French Budget Minister Jerome Cahuzac is under investigation for tax fraud after a media report that he had an undeclared UBS account in Geneva which he then moved to Asia, prosecutors said Tuesday.
Cahuzac, who is in charge of battling tax evasion, welcomed the investigation, which he said would prove his "complete innocence," calling the allegations "absurd".
President Francois Hollande, other ministers and the Socialist Party have all given their support to Cahuzac.
The minister has denied the report by the respected Mediapart investigative website that he had an undeclared Swiss account until 2010, when he transferred the funds to Singapore.
Mediapart said it had a "trace" of a conversation between the minister and one of his former aides in which he allegedly fretted about the UBS account and then said he had "dealt with the matter".
Investigators will "without further delay verify the authenticity and the contents of the recording... to reach the truth," prosecutors said in a statement.
Cahuzac has denied figuring in the recording reported by Mediapart, saying: "In the three-minute-40-second recording, there are four to five seconds when it could be me, but it seems it is not me."
Mediapart alleged Cahuzac made a discreet trip to Geneva to close the account.
The news site released an audio recording reportedly of Cahuzac admitting to having the account. In the recording, a man is heard saying: "It bothers me to have an account there, UBS is not necessarily the most hidden of banks."
Mediapart said it confirmed the information with a former tax official, who had raised the existence of the account in a memo to his superiors in 2008, and with a source at UBS.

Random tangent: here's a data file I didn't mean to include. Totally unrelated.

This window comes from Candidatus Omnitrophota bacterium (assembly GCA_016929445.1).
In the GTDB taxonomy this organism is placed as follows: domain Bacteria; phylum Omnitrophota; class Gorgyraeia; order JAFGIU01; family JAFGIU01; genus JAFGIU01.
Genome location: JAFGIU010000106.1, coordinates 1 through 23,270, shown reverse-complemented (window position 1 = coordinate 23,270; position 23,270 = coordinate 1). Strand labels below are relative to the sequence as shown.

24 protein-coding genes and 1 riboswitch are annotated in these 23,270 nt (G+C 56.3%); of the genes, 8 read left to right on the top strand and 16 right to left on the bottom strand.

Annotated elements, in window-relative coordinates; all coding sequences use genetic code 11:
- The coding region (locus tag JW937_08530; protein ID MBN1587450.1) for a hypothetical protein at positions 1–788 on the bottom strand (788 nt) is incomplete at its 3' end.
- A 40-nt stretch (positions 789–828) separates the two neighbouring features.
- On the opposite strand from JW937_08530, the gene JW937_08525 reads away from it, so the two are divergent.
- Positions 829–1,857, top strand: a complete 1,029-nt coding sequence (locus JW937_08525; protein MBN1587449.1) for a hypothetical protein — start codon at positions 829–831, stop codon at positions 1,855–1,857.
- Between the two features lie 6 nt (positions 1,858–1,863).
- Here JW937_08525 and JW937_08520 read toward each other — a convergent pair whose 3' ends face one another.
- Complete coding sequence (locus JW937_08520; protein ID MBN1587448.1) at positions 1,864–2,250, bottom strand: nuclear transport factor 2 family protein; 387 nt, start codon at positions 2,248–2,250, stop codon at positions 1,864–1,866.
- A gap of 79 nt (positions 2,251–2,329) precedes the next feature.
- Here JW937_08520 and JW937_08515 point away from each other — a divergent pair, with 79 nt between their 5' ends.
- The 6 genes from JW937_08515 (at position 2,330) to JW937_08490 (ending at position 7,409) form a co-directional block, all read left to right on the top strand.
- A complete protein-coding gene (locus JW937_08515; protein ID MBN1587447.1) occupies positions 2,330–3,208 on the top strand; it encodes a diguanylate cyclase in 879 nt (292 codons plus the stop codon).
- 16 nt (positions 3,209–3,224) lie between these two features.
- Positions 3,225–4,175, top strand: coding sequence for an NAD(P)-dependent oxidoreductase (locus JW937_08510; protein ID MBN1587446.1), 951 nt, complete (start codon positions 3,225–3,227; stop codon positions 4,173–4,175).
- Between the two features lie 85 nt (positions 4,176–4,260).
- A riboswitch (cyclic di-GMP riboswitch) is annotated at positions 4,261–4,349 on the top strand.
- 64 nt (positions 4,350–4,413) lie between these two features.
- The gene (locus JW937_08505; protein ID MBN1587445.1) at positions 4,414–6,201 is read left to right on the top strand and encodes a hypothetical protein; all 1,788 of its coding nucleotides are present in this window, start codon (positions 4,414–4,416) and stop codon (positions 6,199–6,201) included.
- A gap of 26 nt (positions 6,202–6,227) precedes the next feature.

In a statement after the report was released, Cahuzac said the evidence presented by Mediapart was neither "impressive" nor "convincing".
"I do not have, and have never had, a bank account in Switzerland or elsewhere abroad," he said. "No credible witness can assert or try to corroborate something that does not exist and has not existed."Mediapart is known for its investigative reporting and in 2010 broke the story of a campaign financing scandal involving ex-president Nicolas Sarkozy and L'Oreal heiress Liliane Bettencourt.
Cahuzac, who is a civil plaintiff in a judicial probe into French residents suspected of tax fraud, has announced sweeping measures to fight tax evasion.
He said he had asked his lawyers in December to get a certificate from UBS to state he never had an account nor any commercial transactions with the bank.
Little-known before being named a minister, Cahuzac began his career as a cardiologist before switching to the more lucrative world of plastic surgery, in particular hair transplants.
Elected to the National Assembly in 1997, he headed its commission on public finances and was named budget minister when Hollande formed his first government.
French media reported in October that Cahuzac's 300-square-metre (3,230-square-foot) apartment in Paris's exclusive 16th district was robbed, with thieves taking 100,000 euros ($130,000) worth of luxury watches.3